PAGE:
• Chairman Butch Kirven (R) faces Will Morin (D) in District 27. Kirven is a real estate appraiser and retired from the S.C. National Guard. Morin is a political and environmental activist.

Councilman Mike Barnes (R) did not draw a challenger in the primary or in the General Election and will continue to represent District 18.

Greenville County Council has 12 seats.

New Greenville Water Meter Offset Policy is in Effect

For the last two months a small team of HBA members and staff has worked with Greenville Water to work out the details on implementation of their new process on water meter offsets. This is what you can expect on Monday for lots with existing taps:

  1. You will be able to offset the meter from the tap, up to 10 feet, as has been the practice for more than 30 years.
  2. You will not be required to kill the tap and relocate it.
  3. For existing lots, if paved and the tap is under the driveway:
    • Dig back to the curb and pull the lateral to the side (without bending it of course) so that the meter is outside the pavement, with no coupling. The meter can be in the greenspace between the sidewalk and the street. GW will allow an elbow at the meter to reorient it toward the house.
    • If digging back does not resolve the problem, the meter may be placed in the driveway with a meter box specified by GW. However, the driveway must have expansion joints cut 2′ above and below the meter box so that driveway repairs in the future are minimized.
    • If all else fails, a GW-specified coupling can be used at the direction of GW.

This change will be effective June 8.

For lots created after June 8, the water tap should be located to ensure that conflicts with the driveway location are avoided. Greenville Water’s guidance to place the tap in the middle of the lot has ended. Developers will place the tap in the location that ensures it is not under the driveway. Be mindful that the water tap may not be in the same trench with the sewer tap. And note that the options above for existing lots will not apply to new lots.

Assume that lot creation means the point at which a water line is installed on the lot.

For most lots going forward, locating the water line correctly will avoid any problems. However, some lots, like town homes, can still be challenging. GW will work with you and your engineer and developer to tackle these issues to include potentially burying extra pipe to accommodate an offset to a meter without a coupling or locating the meter in the driveway.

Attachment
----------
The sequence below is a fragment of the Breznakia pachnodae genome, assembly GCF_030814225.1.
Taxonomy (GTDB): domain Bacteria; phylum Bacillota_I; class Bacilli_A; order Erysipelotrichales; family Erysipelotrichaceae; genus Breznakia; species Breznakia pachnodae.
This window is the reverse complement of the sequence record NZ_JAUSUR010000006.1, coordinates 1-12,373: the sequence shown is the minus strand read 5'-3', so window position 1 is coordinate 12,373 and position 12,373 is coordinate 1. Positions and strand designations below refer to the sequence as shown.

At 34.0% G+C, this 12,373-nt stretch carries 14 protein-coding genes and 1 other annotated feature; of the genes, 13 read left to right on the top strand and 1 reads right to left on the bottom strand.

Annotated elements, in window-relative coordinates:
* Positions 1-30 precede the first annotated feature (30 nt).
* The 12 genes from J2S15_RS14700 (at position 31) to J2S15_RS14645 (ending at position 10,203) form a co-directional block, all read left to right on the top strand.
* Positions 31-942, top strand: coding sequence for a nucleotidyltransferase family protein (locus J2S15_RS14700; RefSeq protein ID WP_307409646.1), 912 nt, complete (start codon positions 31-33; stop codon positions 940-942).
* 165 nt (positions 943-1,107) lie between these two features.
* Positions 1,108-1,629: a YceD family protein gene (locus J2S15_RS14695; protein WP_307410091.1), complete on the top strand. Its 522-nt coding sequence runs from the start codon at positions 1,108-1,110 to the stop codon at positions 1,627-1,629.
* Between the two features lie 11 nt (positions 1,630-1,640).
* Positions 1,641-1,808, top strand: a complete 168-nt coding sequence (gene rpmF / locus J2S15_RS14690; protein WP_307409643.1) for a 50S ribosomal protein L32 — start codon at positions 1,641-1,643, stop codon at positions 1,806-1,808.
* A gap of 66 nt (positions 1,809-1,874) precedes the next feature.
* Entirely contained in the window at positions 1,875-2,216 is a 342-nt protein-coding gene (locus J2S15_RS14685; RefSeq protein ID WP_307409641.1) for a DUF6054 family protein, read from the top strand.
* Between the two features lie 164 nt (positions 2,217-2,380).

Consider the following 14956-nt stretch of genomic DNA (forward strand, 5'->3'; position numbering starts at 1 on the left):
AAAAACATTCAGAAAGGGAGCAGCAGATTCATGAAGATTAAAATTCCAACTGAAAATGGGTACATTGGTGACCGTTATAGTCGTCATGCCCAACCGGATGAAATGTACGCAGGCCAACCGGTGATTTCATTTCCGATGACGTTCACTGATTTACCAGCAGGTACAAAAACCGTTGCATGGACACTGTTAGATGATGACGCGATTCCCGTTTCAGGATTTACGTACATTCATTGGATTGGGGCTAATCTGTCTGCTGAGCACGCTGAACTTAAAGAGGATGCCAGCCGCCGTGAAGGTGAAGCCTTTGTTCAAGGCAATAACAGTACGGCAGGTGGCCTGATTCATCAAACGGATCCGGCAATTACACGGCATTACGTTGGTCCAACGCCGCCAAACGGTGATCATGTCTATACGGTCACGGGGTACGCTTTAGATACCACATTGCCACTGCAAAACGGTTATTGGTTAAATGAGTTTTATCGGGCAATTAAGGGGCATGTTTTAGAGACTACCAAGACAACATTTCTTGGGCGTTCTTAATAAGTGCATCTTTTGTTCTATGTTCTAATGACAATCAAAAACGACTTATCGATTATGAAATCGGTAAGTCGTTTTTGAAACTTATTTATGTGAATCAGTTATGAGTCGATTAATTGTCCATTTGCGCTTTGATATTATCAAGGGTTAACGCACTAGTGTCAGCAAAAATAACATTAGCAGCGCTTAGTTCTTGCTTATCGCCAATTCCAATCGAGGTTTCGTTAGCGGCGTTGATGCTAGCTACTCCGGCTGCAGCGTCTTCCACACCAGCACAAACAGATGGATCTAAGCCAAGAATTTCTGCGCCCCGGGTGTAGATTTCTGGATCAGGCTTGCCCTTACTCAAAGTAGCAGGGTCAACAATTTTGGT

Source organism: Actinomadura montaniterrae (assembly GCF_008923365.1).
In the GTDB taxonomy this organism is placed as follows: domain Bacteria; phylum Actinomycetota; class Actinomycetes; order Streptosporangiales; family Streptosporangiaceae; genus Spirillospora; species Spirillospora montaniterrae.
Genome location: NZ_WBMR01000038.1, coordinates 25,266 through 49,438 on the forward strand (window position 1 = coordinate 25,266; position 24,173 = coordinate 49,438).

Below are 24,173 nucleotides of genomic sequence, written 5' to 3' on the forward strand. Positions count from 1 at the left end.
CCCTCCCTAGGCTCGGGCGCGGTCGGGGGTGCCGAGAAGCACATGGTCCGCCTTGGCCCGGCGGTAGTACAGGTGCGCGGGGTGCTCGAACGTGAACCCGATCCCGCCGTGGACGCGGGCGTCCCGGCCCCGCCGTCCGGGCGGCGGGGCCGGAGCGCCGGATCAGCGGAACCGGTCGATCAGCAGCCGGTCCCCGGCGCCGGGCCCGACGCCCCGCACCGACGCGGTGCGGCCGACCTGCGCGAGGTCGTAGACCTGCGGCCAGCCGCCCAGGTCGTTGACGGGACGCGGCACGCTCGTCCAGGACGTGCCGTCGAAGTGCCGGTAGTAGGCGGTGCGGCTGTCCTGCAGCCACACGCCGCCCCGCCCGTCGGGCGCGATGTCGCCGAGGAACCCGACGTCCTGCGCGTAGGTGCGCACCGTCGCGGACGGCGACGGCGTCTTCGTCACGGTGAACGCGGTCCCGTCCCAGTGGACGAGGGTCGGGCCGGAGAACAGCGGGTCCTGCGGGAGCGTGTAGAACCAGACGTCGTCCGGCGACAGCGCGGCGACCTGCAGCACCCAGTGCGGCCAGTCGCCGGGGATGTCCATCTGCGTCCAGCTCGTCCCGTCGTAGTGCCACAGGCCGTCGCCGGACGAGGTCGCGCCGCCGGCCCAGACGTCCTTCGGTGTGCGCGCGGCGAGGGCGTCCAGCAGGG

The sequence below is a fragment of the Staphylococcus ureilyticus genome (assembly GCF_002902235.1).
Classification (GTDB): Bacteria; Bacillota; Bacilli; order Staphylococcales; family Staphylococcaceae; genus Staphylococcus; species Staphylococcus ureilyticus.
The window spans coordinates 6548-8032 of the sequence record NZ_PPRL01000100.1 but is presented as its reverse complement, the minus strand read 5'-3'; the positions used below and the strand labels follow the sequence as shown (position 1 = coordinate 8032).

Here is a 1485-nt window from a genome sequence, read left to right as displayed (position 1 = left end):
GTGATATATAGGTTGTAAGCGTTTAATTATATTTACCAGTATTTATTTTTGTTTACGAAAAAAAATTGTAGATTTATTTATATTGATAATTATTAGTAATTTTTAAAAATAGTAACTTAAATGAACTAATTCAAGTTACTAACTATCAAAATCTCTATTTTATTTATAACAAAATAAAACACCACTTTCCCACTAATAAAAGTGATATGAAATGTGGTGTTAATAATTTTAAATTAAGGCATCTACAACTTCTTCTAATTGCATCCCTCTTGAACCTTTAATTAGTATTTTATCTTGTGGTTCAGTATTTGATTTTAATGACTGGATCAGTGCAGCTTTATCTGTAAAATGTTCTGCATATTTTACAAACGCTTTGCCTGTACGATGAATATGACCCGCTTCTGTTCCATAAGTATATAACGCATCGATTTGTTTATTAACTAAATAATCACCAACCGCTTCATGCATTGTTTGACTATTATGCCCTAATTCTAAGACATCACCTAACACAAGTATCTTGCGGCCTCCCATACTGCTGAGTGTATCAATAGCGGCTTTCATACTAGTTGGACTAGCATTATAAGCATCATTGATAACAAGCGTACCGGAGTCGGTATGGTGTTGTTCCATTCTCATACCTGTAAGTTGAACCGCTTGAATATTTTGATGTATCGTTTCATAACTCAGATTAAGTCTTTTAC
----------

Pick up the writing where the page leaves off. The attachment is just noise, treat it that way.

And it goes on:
Greenville Water Meter Reset Fee to Increase
When Greenville Water comes to your site to set the meter, and is unable to do so because of a condition on the site, they currently charge $40 to return to the site. That also changes with the change in practice on offsets. The new fee will be $250.

Scheduling Ahead of Time is Important, But Not Too Far Ahead of Time
Greenville Water schedules their meter sets five days after you call. They suggest that you not schedule the meter set on the day you prep your site for the meter. Instead, schedule the meter set and prep the site the day before the meter is scheduled to be set. This will avoid one of the biggest problems with a site prepped for a meter several days ahead of time: rain. Most of the time the reason why a meter is not set when scheduled is because the trench is full of water. This also will prevent another problem: rainwater running down the water line and undermining the street.

Note that Greenville Water now requires their field team to photograph the site when they have set the meter. They also require them to photograph the site if they are unable to set the meter. So if the field team is being unreasonable, GW management will address it (and has).

We Need Your Help! Last Call!
If you have existing lots that you think will be impacted by the change in offset and will need to use one of the three options listed above, please email Michael Dey this week at